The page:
|Cybernetic culture research unit|
Cyberhype-1: Who Believes in the New Economy?
Cyberhype consists of operative non-linear abstractions, or productive virtualities. It is at once soft-product, viral-advertisement and artificially intelligent media content: manic run-away into telecommercial takeover of the Earth. Built out of nothing but fictions, it is still entirely real (and ever-increasingly socio-economically effective).
Cyberhype designates the reality of a New Economy in which economic bubble and IT-boom have become indistinguishable, mutually transmuting each other into something unprecedented, and thus unrecognisable. Those eagerly awaiting a market correction in the direction of economic normality are repeatedly disappointed (despite NASDAQ fluctuations, the US economy is expected to grow by a further 5% in the year 2000). Even if it all caves in, it will collapse into something unimaginably new.
Cyberpunk speculations are already techno-economic infrastructure: contemporary social reality condenses out of the future rather than developing from the past. How could anything other than a fiction any longer be true?
Who Believes in the New Economy?
The recent forum on the New Economy held at Londons Binomics Institute entered the territory of the positively unbelievable, to borrow a phrase from controversial trade-guru Jack Schwarz. It was Schwarz whose ideas have been criticised as "less a theory than a program for mass hypnosis" who concluded the days proceedings. Confused and conflicting reports later described him as "speaking in tongues", "receiving instructions from invisible beings", and "remaining basically off-planet" throughout.
According to our correspondent, events began soberly enough, with a paper from Professor James Thorne of Axiomatic Systems Incorporated entitled Bubble Horror, dedicated to the dangers of cyberhype-driven asset-price inflation and manipulated stock-valuations. Thorne, who proudly bills himself as a neofundamentalist, is well known for his frequent and scathing attacks on the "witch doctors of the so called new economy." "What goes under the name new economy isnt an economy at all," he argued. "Its a bubble of sheer delirium fizzing up out of mania and crazed beliefs, destined to burst once traditional standards of evaluation inevitably reassert themselves." Decrying the "scourge of post-realism", Thorne doubts that "ontologically-secure profits" will ever be made in a "pirate-infested cyberspace, potlached down to a cybercommunist wasteland ... it makes more sense to invest in the moon than in web stocks."
Abstract Machiness Liz Volta mocked Thornes appeal to financial foundations as a skeptico-depressive disorder, entirely dissociated from contemporary reality. Her paper on The Telecommercial Condensation of Virtuality described the new economy as an "effectively self-consistent hype-plane built out of brands, consumption potentials, and viral marketing, with audience and web-traffic bought and sold as commodities. It trades in pure quanta of captivation. Under these conditions apportioning value on the basis of underlying actual assets is peculiarly archaic." According to Volta, belief in the new economy has become a factor of production: both an operative fiction and a good investment in itself.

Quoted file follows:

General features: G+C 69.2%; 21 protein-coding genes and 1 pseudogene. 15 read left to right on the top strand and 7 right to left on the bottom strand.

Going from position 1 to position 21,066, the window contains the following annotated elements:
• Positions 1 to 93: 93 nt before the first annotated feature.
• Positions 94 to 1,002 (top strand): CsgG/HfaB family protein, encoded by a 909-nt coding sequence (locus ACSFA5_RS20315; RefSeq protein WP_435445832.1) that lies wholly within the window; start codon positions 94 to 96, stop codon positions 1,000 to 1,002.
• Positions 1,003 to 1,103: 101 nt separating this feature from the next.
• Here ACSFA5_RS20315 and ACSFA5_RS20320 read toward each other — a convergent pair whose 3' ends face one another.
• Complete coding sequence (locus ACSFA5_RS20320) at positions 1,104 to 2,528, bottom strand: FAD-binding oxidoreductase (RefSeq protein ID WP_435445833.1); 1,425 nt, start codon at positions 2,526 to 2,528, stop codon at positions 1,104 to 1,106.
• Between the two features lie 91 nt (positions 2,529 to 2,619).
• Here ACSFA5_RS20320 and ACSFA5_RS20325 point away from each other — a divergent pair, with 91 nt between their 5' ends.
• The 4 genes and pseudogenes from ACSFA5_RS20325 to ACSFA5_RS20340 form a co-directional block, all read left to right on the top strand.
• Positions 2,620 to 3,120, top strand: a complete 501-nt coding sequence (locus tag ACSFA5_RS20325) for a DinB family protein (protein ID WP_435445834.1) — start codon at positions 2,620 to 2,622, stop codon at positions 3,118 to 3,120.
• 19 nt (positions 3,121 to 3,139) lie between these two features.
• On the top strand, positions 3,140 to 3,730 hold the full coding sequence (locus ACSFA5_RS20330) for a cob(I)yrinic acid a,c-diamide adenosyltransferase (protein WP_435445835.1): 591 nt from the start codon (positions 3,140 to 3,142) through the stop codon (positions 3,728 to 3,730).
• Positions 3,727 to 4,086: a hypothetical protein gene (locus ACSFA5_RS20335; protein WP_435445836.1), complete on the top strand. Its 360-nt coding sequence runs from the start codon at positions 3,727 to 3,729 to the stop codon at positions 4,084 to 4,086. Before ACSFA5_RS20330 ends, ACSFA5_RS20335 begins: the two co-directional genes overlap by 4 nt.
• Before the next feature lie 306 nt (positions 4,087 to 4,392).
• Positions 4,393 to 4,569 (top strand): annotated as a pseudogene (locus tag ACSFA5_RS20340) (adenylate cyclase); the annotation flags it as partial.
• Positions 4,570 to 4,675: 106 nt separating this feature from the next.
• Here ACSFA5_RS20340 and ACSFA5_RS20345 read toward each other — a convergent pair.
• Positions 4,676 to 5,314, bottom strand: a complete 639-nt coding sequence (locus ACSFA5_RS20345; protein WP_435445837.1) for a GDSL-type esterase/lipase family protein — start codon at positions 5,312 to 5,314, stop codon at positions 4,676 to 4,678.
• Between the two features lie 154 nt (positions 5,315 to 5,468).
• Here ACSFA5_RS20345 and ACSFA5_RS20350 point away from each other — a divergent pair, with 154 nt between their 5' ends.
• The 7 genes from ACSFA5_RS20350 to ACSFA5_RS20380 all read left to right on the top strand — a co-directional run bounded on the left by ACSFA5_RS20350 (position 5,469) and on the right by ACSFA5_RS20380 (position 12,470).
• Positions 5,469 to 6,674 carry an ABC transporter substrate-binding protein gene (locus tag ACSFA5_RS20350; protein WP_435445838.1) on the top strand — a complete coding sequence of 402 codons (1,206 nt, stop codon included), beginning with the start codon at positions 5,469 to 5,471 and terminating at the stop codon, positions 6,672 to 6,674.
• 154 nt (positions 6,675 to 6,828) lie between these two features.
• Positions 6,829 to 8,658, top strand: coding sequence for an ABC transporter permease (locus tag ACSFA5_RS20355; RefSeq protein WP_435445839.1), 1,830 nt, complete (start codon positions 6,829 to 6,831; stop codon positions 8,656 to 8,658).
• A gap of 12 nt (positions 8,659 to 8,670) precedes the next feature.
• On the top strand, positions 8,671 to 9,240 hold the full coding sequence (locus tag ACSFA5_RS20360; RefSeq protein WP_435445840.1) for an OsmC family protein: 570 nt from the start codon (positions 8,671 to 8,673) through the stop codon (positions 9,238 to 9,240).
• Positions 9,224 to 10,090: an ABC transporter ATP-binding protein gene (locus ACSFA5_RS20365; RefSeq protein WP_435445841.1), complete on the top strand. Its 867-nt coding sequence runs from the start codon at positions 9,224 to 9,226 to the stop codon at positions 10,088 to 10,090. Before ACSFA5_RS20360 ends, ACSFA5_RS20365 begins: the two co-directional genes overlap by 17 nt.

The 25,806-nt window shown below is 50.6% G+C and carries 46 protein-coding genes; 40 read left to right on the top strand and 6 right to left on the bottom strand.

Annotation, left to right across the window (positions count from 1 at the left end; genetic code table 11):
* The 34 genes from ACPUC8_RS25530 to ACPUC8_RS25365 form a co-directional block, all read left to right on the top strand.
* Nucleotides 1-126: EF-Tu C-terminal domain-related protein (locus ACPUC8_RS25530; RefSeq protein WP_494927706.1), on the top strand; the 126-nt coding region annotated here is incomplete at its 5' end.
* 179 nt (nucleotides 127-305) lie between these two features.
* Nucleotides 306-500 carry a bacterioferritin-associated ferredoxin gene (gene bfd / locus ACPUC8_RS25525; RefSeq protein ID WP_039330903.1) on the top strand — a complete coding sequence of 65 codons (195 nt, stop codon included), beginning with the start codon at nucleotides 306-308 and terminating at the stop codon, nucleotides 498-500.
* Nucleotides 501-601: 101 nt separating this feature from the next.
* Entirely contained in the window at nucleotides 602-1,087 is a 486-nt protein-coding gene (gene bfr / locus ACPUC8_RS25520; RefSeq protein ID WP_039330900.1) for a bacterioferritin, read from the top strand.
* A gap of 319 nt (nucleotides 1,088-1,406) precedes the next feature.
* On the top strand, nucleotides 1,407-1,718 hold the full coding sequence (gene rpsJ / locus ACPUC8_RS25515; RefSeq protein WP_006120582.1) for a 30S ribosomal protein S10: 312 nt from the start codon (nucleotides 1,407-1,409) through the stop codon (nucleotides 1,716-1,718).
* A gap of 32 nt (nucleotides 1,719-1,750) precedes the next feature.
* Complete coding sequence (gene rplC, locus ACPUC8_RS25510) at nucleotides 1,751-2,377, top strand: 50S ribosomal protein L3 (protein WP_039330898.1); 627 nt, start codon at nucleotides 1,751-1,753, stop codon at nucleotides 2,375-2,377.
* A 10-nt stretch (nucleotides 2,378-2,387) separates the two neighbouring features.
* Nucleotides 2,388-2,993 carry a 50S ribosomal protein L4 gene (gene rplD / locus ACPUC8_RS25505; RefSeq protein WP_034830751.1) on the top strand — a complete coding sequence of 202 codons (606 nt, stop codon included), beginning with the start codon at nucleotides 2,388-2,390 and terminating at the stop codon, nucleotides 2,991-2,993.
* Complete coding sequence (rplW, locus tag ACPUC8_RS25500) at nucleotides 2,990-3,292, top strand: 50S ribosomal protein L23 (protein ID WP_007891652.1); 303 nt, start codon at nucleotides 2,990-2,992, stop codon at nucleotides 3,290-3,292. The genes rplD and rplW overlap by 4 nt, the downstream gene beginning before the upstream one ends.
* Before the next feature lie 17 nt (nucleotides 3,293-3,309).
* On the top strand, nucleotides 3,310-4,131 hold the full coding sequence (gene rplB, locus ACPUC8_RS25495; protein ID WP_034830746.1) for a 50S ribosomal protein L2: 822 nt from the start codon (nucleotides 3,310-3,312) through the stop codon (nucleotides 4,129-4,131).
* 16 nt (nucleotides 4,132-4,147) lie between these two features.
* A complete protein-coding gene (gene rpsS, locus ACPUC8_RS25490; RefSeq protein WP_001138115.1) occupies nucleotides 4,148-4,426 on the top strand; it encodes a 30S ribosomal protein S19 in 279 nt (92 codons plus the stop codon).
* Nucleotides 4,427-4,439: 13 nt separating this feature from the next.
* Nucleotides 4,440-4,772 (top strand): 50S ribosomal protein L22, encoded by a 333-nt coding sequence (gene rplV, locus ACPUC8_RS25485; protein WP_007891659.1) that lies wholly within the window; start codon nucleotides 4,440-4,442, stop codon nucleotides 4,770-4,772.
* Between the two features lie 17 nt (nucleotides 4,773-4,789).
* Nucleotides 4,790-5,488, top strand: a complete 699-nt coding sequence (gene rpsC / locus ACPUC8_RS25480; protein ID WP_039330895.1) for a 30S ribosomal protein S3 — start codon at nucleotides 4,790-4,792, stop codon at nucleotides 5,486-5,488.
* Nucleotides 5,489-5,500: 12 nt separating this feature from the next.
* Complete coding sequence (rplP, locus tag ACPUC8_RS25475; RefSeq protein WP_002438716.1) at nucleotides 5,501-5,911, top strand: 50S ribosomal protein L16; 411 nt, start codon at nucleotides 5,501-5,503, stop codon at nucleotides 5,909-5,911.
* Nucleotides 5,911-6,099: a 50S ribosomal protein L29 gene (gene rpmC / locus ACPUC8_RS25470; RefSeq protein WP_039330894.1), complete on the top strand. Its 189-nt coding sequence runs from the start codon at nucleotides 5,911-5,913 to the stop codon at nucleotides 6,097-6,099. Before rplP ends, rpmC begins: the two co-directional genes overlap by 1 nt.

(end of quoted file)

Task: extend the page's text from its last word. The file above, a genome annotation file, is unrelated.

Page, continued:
Jack Schwarzs paean to superconductive capitalism out-hyped even Voltas enthusiastic affirmation of the virtual economy. His presentation Mindless Trade promoted itself as a "practical demonstration of irrational exuberance", whose result would be "collective ego-dissolution into the hypersphere". He defined his method of positive unbelief "a fictional techonomic yoga from the Plateau of Leng" as a process of "tuning into artificial reality, which is the only reality left." It is no longer a matter of what is believed, but of what can be treated as real. "Belief and disbelief are the twin traps of maya," Schwarz suggested. "True fusion with the market only occurs on the plane of unbelief."
Employing a range of chants, sonorous gongs, gestures and other xenobuddhist techniques Schwarz led the audience through some of the market channelling procedures he uses when training stock- and money-brokers to clear trading behaviour. "... You are feeling ever more relaxed ... floating in empty cyberspace ... Eliminate your own ideas." This was the last distinct phrase our correspondent can remember (despite subsequent regression-hypnosis). Her account of what followed remains both garbled and mystifyingly incomplete. Ccru will investigate further but is meanwhile suspending belief.